Much-awaited monsoon hits Indian shores three days ahead of schedule


The much-awaited southwest monsoon hit the shores of southern Indian state of Kerala on Tuesday, three days ahead of scheduled arrival, bringing cheers to tens of millions in a country where rains are important for farmers, industry and politicians alike.

The monsoon normally reaches Kerala on June 1.

The southwest monsoon has advanced into remaining parts of southeast Arabian Sea, Comorin – Maldives area, entire Lakshadweep, most parts of Kerala, some parts of Tamil Nadu and some more parts of southwest, central and northeast Bay of Bengal, a government statement said.

“Conditions are favorable for further advance of Southwest Monsoon into some parts of central Arabian Sea, remaining parts of Kerala, some parts of coastal and south interior Karnataka, some more parts of east central and northeast Bay of Bengal, and some parts of northeastern states during next 48 hours,” it added.

Monsoons brings about 70 percent of India’s annual rainfall and good rains typically spurs farm output and boosts rural spending critical for the $2.5 trillion economy.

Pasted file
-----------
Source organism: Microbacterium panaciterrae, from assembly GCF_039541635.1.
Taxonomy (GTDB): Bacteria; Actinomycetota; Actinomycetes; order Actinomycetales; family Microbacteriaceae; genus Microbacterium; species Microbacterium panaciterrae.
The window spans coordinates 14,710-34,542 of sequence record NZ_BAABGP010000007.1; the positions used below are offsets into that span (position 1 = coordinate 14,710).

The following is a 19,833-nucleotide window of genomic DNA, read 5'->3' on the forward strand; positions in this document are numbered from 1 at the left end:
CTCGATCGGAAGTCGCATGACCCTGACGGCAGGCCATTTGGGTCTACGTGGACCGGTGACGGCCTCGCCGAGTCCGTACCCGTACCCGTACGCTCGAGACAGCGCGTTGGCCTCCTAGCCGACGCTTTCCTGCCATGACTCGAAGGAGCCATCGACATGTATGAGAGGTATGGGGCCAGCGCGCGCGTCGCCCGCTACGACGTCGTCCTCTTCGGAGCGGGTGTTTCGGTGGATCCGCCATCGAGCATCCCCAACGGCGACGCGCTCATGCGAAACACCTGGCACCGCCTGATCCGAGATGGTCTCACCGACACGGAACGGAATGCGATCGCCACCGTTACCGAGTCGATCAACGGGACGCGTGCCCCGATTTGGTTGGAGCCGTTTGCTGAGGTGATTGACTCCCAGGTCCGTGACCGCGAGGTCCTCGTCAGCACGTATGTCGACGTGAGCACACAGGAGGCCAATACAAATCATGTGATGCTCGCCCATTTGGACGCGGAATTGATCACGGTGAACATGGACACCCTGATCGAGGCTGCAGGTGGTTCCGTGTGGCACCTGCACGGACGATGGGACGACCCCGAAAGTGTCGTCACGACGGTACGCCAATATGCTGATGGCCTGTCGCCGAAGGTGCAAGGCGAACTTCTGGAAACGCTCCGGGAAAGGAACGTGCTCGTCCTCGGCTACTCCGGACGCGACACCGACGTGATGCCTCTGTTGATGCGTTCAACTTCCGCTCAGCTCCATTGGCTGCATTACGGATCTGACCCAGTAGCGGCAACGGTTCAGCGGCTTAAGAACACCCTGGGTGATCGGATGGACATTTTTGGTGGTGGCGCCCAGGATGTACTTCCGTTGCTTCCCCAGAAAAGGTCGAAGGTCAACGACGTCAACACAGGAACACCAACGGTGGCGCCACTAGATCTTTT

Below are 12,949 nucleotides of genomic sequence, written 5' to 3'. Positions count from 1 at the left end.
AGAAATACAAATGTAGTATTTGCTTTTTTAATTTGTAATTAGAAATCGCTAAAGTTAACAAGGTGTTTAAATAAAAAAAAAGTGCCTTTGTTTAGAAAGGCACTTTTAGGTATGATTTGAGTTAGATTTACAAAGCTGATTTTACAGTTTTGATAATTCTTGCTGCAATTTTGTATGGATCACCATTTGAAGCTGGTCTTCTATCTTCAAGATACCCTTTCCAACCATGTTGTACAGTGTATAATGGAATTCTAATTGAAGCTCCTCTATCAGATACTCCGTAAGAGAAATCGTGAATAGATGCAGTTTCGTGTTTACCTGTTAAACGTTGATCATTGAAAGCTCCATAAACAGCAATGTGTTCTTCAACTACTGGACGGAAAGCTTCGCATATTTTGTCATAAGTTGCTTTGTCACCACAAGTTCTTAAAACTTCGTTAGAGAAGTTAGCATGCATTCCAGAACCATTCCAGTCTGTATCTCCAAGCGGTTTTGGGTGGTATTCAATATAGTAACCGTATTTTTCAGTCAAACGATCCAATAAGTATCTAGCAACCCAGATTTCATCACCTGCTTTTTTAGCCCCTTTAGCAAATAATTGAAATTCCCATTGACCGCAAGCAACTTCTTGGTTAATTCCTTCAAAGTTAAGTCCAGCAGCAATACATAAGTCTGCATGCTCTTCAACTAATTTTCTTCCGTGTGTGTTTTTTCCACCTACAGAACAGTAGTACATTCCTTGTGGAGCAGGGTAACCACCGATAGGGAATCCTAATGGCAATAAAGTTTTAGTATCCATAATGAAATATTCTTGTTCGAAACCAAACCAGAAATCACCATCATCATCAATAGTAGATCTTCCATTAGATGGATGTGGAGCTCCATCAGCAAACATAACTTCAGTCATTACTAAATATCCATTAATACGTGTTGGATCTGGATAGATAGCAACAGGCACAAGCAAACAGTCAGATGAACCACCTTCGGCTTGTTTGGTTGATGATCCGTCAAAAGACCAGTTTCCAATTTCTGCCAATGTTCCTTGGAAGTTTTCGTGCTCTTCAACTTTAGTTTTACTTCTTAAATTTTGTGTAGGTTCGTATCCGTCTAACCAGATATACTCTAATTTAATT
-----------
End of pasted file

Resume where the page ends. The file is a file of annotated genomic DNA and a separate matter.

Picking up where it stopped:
According to the statement, widespread rainfall occurred over Kerala during the past 3-4 days. The 14 rainfall monitoring stations for Monsoon onset over Kerala have reported more than 60% rainfall from May 25.

A well-marked low-pressure area lies over southeast and adjoining east-central Arabian Sea off north Kerala- Karnataka coasts, the statement said, adding that another low-pressure area layover east central and adjoining northeast Bay of Bengal. It is likely to concentrate into a depression during next 12 hours.

The early arrival of monsoon rains typically enables farmers to bring forward sowing of crops such as rice, sugar cane, corn, cotton and soybeans because nearly half the country’s farmland lacks irrigation.

A strong monsoon that helps control inflation could be a boon to Prime Minister Narendra Modi’s party ahead of general elections next year. There is also a possibility that the government might try to pul polling ahead to build on the positive impact of monsoon if rains are good.

Shekhar Ghosh is consulting editor, He has edited and written for publications like Business India, Business Standard, Business Today, Outlook and many other international publications. He can be reached at


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